My older daughter Amanda graduated from high school last Sunday. There were many festivities leading up to the graduation including a graduation party we had the week before (yes, I'm aware of this being like opening your Christmas presents on Christmas Eve rather than Christmas day), my younger daughter Courtney going off to summer camp in Maine, and, of course, the gala known as the prom.
Full disclosure, I am not a fan of graduation ceremonies but I am a huge fan of accomplishments. I didn't enjoy my high school graduation ceremony. My mother went back to college while I was in college and I didn't go to her graduation ceremony. She threatened that if I didn't go to my college graduation, I wouldn't have a place to live afterwards so I did. There was no way in hell I was going to my grad school graduation and I have never regretted that decision.
My daughter, though, seemed very happy through all the weekend's events from the pre-pre-prom picture session to the post graduation parties.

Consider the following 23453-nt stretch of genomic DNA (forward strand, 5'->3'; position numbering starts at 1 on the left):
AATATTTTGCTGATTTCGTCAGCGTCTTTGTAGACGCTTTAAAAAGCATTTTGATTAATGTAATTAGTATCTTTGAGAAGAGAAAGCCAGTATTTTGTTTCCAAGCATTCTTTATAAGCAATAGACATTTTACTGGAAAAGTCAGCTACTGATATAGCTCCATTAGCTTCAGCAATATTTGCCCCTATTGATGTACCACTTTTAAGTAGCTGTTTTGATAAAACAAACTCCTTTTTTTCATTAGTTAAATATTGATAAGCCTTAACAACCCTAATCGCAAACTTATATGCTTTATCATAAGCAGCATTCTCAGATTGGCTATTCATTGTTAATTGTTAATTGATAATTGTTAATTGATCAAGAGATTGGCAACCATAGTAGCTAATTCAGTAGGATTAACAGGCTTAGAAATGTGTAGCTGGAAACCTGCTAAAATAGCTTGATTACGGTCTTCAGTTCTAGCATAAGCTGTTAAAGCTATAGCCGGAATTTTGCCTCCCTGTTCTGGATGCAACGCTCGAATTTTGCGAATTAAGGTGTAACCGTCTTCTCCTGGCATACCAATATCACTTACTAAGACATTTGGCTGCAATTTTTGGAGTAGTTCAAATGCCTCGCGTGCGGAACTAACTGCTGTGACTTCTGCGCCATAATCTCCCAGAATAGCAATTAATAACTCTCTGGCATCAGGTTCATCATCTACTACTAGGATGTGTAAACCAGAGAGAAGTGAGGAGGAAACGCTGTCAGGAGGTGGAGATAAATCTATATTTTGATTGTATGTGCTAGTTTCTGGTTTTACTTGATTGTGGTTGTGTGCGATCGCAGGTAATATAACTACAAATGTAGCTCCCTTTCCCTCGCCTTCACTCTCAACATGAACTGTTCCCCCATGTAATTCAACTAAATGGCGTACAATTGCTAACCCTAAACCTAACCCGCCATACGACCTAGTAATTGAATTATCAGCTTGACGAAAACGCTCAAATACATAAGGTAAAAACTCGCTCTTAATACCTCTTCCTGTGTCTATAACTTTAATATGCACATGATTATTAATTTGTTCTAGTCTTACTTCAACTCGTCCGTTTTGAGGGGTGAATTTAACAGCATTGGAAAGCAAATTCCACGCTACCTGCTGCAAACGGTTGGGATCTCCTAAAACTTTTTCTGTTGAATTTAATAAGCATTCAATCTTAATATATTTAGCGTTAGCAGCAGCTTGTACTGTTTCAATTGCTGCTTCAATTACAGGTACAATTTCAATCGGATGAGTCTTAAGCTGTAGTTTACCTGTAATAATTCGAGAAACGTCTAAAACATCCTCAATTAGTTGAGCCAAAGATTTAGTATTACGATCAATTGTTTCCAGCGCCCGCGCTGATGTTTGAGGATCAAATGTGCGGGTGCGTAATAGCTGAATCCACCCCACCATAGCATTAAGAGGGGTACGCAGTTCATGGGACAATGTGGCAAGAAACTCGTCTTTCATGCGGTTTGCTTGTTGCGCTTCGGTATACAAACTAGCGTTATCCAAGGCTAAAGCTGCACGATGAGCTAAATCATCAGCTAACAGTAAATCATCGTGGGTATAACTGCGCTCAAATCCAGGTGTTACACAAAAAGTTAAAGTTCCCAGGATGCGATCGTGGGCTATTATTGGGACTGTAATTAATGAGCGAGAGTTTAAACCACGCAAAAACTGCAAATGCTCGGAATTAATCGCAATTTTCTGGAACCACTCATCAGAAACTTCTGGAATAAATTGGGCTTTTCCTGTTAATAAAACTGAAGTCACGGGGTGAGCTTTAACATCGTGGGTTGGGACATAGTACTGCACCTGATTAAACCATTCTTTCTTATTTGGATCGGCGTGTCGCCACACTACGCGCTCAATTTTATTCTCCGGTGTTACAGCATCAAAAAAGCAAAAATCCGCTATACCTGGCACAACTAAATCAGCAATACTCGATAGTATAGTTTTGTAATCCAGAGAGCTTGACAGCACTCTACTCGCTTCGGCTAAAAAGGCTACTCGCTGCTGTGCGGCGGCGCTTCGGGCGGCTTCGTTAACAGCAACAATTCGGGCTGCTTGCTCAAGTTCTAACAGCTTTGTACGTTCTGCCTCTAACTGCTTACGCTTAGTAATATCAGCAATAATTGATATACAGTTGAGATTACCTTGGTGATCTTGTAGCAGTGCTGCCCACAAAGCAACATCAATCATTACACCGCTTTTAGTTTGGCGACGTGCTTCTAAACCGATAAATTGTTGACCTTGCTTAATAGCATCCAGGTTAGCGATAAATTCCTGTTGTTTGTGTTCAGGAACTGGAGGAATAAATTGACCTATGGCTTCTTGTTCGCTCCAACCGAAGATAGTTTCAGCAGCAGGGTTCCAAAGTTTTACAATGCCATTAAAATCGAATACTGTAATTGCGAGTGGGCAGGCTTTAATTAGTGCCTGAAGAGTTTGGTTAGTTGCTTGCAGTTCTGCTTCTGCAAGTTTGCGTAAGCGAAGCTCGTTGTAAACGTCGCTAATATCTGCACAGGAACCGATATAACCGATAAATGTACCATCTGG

While listening to the many speeches given during the ceremony itself, I first felt there was not enough celebrating the milestone. Many speeches focused on the future. There seemed to be a canned phrase of "going to college, entering the workforce, or joining the military" as the next steps for the graduates. The advice on how to be successful in the "real world" seemed to me as comical in it's naivety - these are 17 and 18 year olds that have never seen the real world. Many adults, including yours truly, don't know how to be successful in the real world. It is hard.
But graduating high school is an accomplishment. I'm proud of my daughter for this accomplishment. I'm prouder for what I think she is going to accomplish in the future. That journey is just beginning, not ending with this ceremony. I view the ceremony as the starting line for the next phase in her life. My advice to her and her classmates, enjoy the ride.
PS: Monday I paid my first college tuition bill. There might have been a tear in my eye then.